Quebec Inc. gradually came under scrutiny from the business community, notably in the Descoteaux report (1974), due to its cost to the public and the State’s prominent role in the economy. Members of the Confederation of National Trade Unions began to criticize the State as being a vassal to private enterprise and the capitalist employer. The language disputes, the October Crisis, and the various Common Front Strikes helped cement the doubts regarding state support for the aspirations of the Quiet Revolution. The first Parti Québécois government headed by René Lévesque (1976–1980), initially supportive of the cooperatives, quickly drew closer to private enterprise. This approach was confirmed in the economic action plan entitled Bâtir le Québec (1978). With a view to a referendum on Quebec sovereignty, the government organized major “economic summits” and offered state support to Quebec companies, notably to publishing houses, and toward facilitating industrial development. While continuing to fund major public projects, such as the building of hydroelectric dams, the extension of the Montreal subway and the construction of facilities for the 1976 Montreal Olympics, the Quebec state tended to more highly value the role played in the economy by private companies. This was especially true of the governments following the return to power of Robert Bourassa (1985–1994).
Further Examination (since 1985)
The mid-1980s marked the beginning of an increased importance of private sector managers in Quebec politics. With respect to the economy, a number of them promoted state disengagement, privatization, deregulation, and the growth of the private sector. For example, the Quebecair airline company, which was established in 1953 and in which the Quebec state became the major shareholder in 1981, was privatized by the government of Robert Bourassa in 1986. This valorisation of private enterprise was in keeping with the policies of the federal government under Brian Mulroney (1984–1993), as well as with those of the governments of United States president Ronald Reagan (1981–1989) and United Kingdom prime minister Margaret Thatcher (1979–1990). It was also in step with the globalization of trade, at a time when Canada was concluding the Canada-U.S. free trade agreement (in 1987) and the North American Free Trade Agreement (in 1992). The privatization of Crown corporations acquired by Quebec companies, such as the purchase of Canadair by Bombardier in 1986, did, however, allow Quebec companies to expand their range of activities.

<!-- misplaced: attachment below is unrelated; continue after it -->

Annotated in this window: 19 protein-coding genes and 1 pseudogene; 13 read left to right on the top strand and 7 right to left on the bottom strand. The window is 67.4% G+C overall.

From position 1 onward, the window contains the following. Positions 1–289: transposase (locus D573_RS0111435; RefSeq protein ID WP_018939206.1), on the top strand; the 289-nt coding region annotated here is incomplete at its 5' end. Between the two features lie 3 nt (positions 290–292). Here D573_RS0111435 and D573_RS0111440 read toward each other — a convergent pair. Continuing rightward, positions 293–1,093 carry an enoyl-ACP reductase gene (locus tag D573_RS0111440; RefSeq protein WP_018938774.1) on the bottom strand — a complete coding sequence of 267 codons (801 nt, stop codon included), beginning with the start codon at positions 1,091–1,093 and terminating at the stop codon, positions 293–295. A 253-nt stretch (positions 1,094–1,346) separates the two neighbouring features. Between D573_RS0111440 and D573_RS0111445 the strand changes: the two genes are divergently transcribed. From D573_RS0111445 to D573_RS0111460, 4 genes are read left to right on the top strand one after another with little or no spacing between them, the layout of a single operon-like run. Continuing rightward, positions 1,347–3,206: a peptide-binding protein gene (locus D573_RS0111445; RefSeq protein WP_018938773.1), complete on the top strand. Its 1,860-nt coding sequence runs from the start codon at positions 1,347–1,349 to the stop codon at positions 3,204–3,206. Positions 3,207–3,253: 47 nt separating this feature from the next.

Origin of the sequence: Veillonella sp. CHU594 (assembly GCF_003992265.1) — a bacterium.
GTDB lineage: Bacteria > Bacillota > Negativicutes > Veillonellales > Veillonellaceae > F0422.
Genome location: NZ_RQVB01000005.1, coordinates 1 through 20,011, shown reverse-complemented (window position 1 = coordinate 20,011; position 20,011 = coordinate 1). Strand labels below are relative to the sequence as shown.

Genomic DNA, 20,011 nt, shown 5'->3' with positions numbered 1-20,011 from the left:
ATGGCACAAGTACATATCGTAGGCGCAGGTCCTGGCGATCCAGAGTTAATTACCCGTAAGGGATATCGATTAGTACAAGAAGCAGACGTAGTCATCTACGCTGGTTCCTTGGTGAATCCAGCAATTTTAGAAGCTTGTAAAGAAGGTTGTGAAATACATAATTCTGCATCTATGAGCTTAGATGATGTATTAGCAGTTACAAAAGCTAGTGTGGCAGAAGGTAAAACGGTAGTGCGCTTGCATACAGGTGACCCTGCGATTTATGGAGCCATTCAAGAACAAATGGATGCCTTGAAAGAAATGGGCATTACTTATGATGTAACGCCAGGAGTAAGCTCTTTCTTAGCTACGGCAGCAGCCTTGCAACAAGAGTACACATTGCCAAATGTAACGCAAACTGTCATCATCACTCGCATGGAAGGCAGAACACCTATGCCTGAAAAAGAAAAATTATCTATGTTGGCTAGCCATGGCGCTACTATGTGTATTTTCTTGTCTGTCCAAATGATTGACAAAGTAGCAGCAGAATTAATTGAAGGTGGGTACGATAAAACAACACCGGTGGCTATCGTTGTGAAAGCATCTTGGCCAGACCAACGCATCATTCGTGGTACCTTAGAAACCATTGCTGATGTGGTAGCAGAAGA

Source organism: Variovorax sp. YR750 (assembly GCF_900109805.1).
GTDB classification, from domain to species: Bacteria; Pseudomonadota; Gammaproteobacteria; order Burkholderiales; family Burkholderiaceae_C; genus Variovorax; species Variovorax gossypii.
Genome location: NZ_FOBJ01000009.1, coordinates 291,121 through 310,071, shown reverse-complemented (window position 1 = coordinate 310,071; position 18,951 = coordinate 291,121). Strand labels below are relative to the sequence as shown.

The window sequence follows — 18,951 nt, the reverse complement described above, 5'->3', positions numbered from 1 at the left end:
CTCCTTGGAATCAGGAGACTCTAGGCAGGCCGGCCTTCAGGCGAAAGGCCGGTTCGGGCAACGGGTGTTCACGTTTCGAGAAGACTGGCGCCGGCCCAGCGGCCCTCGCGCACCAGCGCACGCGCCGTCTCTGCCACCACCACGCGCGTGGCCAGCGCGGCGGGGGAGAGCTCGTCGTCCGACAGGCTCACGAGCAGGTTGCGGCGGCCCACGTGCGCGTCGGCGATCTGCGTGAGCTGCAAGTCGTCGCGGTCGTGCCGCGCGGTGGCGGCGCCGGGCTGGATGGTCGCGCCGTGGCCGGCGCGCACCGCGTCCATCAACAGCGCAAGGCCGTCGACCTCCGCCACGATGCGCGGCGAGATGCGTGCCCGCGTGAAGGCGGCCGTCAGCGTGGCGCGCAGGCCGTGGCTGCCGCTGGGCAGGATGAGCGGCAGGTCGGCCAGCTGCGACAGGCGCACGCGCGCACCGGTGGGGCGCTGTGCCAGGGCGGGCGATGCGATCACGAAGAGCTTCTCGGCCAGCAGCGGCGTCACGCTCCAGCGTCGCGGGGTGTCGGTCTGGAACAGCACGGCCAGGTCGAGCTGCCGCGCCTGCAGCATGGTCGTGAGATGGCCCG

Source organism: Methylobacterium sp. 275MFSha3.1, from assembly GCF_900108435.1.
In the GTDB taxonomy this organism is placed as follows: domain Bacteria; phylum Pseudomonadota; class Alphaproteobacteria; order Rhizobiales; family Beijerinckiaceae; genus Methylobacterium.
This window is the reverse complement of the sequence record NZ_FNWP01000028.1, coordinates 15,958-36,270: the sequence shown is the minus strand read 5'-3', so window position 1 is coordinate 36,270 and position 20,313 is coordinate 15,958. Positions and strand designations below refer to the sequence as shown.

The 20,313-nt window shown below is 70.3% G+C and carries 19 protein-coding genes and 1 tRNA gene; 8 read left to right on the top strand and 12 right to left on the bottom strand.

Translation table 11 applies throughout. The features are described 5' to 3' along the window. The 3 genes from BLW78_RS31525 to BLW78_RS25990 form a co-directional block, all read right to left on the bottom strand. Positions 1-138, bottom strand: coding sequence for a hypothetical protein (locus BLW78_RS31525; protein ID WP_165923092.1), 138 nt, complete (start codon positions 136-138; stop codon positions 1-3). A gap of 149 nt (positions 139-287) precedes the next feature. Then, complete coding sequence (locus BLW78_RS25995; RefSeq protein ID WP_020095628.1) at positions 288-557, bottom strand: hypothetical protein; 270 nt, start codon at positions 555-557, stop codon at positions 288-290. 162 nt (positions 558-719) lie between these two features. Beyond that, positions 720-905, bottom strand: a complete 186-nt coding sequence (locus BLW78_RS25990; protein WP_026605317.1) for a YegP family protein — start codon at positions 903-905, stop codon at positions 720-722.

Sociologist François L’Italien theorized that, subsequent to the 1995 Quebec Referendum, the economic policy of the Quebec state transitioned from Quebec Inc. to what he called Quebec Capital. Due to the failure of the independence option, the objective of economic sovereignty behind Quebec Inc. tended, according to L’Italien, to leave the door open for financial speculation in the management of Crown corporations. Since the economic crisis of 2008, the concept of Quebec Inc. has been the target if renewed criticism. For example, in 2008, Jacques Parizeau felt that, rather than focusing on the stimulation of the Québec economy, the Caisse de dépôt et placement du Québec had become overly preoccupied with its returns. From 2017, the advantages granted to Bombardier by the Quebec state were also the subject of heated debates. The relationships established between the State and the Quebec companies in the context of national economic development thus continue to evolve and raise questions regarding the concept of Quebec Inc.